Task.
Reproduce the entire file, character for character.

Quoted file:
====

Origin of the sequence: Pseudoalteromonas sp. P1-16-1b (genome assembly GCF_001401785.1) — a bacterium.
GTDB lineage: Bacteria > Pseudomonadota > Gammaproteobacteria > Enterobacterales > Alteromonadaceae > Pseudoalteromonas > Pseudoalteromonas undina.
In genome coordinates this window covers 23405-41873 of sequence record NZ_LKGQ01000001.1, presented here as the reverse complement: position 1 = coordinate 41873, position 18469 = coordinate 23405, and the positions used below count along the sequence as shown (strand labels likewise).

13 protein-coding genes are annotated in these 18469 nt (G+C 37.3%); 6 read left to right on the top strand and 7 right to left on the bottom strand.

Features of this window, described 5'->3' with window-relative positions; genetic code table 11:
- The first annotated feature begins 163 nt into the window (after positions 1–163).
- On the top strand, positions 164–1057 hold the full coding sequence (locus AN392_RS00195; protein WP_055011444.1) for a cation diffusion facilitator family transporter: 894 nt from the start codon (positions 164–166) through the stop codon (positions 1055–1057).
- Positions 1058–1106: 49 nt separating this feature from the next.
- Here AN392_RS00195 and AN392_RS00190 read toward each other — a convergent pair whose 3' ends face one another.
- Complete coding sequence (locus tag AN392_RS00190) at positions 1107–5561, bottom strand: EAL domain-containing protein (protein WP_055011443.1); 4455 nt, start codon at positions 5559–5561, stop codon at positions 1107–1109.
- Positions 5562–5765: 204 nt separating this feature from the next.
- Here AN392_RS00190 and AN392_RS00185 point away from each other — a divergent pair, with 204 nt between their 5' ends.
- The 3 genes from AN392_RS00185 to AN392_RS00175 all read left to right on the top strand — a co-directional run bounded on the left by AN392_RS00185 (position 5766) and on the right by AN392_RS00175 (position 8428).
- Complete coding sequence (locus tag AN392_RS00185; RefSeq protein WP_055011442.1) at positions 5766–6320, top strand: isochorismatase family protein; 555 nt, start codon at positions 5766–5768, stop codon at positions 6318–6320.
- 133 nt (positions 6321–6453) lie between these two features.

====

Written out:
Origin of the sequence: Pseudoalteromonas sp. P1-16-1b (genome assembly GCF_001401785.1) — a bacterium.
GTDB lineage: Bacteria > Pseudomonadota > Gammaproteobacteria > Enterobacterales > Alteromonadaceae > Pseudoalteromonas > Pseudoalteromonas undina.
In genome coordinates this window covers 23405-41873 of sequence record NZ_LKGQ01000001.1, presented here as the reverse complement: position 1 = coordinate 41873, position 18469 = coordinate 23405, and the positions used below count along the sequence as shown (strand labels likewise).

13 protein-coding genes are annotated in these 18469 nt (G+C 37.3%); 6 read left to right on the top strand and 7 right to left on the bottom strand.

Features of this window, described 5'->3' with window-relative positions; genetic code table 11:
- The first annotated feature begins 163 nt into the window (after positions 1–163).
- On the top strand, positions 164–1057 hold the full coding sequence (locus AN392_RS00195; protein WP_055011444.1) for a cation diffusion facilitator family transporter: 894 nt from the start codon (positions 164–166) through the stop codon (positions 1055–1057).
- Positions 1058–1106: 49 nt separating this feature from the next.
- Here AN392_RS00195 and AN392_RS00190 read toward each other — a convergent pair whose 3' ends face one another.
- Complete coding sequence (locus tag AN392_RS00190) at positions 1107–5561, bottom strand: EAL domain-containing protein (protein WP_055011443.1); 4455 nt, start codon at positions 5559–5561, stop codon at positions 1107–1109.
- Positions 5562–5765: 204 nt separating this feature from the next.
- Here AN392_RS00190 and AN392_RS00185 point away from each other — a divergent pair, with 204 nt between their 5' ends.
- The 3 genes from AN392_RS00185 to AN392_RS00175 all read left to right on the top strand — a co-directional run bounded on the left by AN392_RS00185 (position 5766) and on the right by AN392_RS00175 (position 8428).
- Complete coding sequence (locus tag AN392_RS00185; RefSeq protein WP_055011442.1) at positions 5766–6320, top strand: isochorismatase family protein; 555 nt, start codon at positions 5766–5768, stop codon at positions 6318–6320.
- 133 nt (positions 6321–6453) lie between these two features.